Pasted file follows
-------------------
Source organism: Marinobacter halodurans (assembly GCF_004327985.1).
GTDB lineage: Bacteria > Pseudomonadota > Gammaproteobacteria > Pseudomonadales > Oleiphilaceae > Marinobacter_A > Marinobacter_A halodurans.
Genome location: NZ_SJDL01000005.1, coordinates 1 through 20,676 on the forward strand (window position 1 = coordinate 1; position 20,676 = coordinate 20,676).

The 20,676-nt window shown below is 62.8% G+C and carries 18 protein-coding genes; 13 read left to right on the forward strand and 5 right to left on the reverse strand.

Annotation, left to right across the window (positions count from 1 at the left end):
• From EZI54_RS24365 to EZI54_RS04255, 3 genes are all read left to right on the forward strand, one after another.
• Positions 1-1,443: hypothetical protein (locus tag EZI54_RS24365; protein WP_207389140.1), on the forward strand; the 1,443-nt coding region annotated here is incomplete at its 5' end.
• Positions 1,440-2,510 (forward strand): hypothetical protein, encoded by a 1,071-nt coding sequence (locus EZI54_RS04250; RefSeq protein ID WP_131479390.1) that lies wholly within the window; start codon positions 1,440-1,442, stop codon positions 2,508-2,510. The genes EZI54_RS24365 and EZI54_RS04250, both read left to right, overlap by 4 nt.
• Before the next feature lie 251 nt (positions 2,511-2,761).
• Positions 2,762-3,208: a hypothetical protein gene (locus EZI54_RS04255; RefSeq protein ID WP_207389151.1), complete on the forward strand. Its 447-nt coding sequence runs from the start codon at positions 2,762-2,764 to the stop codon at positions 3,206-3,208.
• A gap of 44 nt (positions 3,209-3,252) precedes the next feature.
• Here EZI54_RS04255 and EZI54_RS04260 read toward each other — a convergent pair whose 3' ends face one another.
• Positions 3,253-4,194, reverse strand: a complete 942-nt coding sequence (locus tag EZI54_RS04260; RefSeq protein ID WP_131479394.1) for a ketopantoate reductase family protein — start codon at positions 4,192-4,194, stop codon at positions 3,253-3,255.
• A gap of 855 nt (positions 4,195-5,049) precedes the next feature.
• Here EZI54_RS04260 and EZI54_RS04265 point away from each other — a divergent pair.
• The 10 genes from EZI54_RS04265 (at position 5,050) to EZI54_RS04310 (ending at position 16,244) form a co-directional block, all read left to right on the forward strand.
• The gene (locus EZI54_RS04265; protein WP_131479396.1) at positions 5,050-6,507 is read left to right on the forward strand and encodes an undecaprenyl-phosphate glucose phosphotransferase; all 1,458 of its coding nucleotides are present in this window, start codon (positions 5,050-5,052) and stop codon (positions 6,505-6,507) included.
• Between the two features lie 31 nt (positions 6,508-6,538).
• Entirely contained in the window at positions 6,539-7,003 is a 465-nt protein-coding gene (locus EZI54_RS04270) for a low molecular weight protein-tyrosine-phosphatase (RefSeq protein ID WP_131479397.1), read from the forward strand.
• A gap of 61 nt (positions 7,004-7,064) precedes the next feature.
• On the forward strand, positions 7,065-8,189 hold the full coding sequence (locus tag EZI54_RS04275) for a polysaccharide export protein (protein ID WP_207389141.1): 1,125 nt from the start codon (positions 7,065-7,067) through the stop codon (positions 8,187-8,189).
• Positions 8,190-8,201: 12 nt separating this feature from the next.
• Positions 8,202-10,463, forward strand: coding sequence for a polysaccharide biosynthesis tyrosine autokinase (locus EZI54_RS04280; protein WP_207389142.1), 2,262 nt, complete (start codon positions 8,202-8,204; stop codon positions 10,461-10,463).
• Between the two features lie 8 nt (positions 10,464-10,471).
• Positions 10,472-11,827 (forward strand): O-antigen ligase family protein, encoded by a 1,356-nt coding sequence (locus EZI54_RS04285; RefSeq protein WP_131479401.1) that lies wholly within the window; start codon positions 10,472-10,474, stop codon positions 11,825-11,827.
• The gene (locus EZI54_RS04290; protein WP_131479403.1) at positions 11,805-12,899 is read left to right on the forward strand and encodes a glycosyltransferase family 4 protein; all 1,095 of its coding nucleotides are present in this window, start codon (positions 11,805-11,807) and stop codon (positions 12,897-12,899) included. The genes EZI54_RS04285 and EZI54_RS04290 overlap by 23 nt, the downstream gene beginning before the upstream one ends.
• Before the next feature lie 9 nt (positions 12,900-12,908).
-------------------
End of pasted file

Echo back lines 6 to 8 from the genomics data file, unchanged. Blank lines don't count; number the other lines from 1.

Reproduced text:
• From EZI54_RS24365 to EZI54_RS04255, 3 genes are all read left to right on the forward strand, one after another.
• Positions 1-1,443: hypothetical protein (locus tag EZI54_RS24365; protein WP_207389140.1), on the forward strand; the 1,443-nt coding region annotated here is incomplete at its 5' end.
• Positions 1,440-2,510 (forward strand): hypothetical protein, encoded by a 1,071-nt coding sequence (locus EZI54_RS04250; RefSeq protein ID WP_131479390.1) that lies wholly within the window; start codon positions 1,440-1,442, stop codon positions 2,508-2,510. The genes EZI54_RS24365 and EZI54_RS04250, both read left to right, overlap by 4 nt.